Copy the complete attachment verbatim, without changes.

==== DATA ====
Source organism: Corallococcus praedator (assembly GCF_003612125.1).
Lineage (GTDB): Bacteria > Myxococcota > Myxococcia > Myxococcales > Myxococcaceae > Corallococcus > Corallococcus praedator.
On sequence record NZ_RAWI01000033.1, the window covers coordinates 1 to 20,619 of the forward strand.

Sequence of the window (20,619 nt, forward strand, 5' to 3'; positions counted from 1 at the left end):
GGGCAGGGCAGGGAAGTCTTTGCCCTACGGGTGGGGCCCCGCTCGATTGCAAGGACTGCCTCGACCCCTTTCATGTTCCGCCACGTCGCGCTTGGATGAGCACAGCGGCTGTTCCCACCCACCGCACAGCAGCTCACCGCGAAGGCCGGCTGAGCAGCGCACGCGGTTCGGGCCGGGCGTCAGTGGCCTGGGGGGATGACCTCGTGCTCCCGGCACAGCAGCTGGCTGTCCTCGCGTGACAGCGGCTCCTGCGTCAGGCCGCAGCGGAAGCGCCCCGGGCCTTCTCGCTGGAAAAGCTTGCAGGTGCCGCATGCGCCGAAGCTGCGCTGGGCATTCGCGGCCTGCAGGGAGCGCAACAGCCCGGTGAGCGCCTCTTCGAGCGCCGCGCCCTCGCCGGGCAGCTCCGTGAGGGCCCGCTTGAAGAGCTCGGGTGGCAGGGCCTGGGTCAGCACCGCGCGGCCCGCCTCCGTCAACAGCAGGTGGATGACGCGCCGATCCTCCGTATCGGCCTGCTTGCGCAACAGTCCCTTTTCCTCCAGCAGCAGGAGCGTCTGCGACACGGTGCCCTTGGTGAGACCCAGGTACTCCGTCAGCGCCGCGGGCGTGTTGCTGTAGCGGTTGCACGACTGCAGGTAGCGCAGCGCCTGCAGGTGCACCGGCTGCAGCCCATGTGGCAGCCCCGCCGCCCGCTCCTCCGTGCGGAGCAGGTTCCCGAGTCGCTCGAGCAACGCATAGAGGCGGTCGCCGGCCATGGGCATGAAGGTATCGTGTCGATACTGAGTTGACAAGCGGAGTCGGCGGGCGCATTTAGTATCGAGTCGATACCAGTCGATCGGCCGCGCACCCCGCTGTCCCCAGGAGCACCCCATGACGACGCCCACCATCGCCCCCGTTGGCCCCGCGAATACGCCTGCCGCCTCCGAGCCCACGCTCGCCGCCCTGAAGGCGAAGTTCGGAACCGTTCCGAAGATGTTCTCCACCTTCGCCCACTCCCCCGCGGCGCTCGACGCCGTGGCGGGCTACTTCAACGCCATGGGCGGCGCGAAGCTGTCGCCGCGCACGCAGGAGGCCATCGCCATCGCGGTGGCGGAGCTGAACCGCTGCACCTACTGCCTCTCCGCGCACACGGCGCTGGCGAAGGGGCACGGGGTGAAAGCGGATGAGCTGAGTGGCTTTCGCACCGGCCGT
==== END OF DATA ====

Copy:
Source organism: Corallococcus praedator (assembly GCF_003612125.1).
Lineage (GTDB): Bacteria > Myxococcota > Myxococcia > Myxococcales > Myxococcaceae > Corallococcus > Corallococcus praedator.
On sequence record NZ_RAWI01000033.1, the window covers coordinates 1 to 20,619 of the forward strand.

Sequence of the window (20,619 nt, forward strand, 5' to 3'; positions counted from 1 at the left end):
GGGCAGGGCAGGGAAGTCTTTGCCCTACGGGTGGGGCCCCGCTCGATTGCAAGGACTGCCTCGACCCCTTTCATGTTCCGCCACGTCGCGCTTGGATGAGCACAGCGGCTGTTCCCACCCACCGCACAGCAGCTCACCGCGAAGGCCGGCTGAGCAGCGCACGCGGTTCGGGCCGGGCGTCAGTGGCCTGGGGGGATGACCTCGTGCTCCCGGCACAGCAGCTGGCTGTCCTCGCGTGACAGCGGCTCCTGCGTCAGGCCGCAGCGGAAGCGCCCCGGGCCTTCTCGCTGGAAAAGCTTGCAGGTGCCGCATGCGCCGAAGCTGCGCTGGGCATTCGCGGCCTGCAGGGAGCGCAACAGCCCGGTGAGCGCCTCTTCGAGCGCCGCGCCCTCGCCGGGCAGCTCCGTGAGGGCCCGCTTGAAGAGCTCGGGTGGCAGGGCCTGGGTCAGCACCGCGCGGCCCGCCTCCGTCAACAGCAGGTGGATGACGCGCCGATCCTCCGTATCGGCCTGCTTGCGCAACAGTCCCTTTTCCTCCAGCAGCAGGAGCGTCTGCGACACGGTGCCCTTGGTGAGACCCAGGTACTCCGTCAGCGCCGCGGGCGTGTTGCTGTAGCGGTTGCACGACTGCAGGTAGCGCAGCGCCTGCAGGTGCACCGGCTGCAGCCCATGTGGCAGCCCCGCCGCCCGCTCCTCCGTGCGGAGCAGGTTCCCGAGTCGCTCGAGCAACGCATAGAGGCGGTCGCCGGCCATGGGCATGAAGGTATCGTGTCGATACTGAGTTGACAAGCGGAGTCGGCGGGCGCATTTAGTATCGAGTCGATACCAGTCGATCGGCCGCGCACCCCGCTGTCCCCAGGAGCACCCCATGACGACGCCCACCATCGCCCCCGTTGGCCCCGCGAATACGCCTGCCGCCTCCGAGCCCACGCTCGCCGCCCTGAAGGCGAAGTTCGGAACCGTTCCGAAGATGTTCTCCACCTTCGCCCACTCCCCCGCGGCGCTCGACGCCGTGGCGGGCTACTTCAACGCCATGGGCGGCGCGAAGCTGTCGCCGCGCACGCAGGAGGCCATCGCCATCGCGGTGGCGGAGCTGAACCGCTGCACCTACTGCCTCTCCGCGCACACGGCGCTGGCGAAGGGGCACGGGGTGAAAGCGGATGAGCTGAGTGGCTTTCGCACCGGCCGT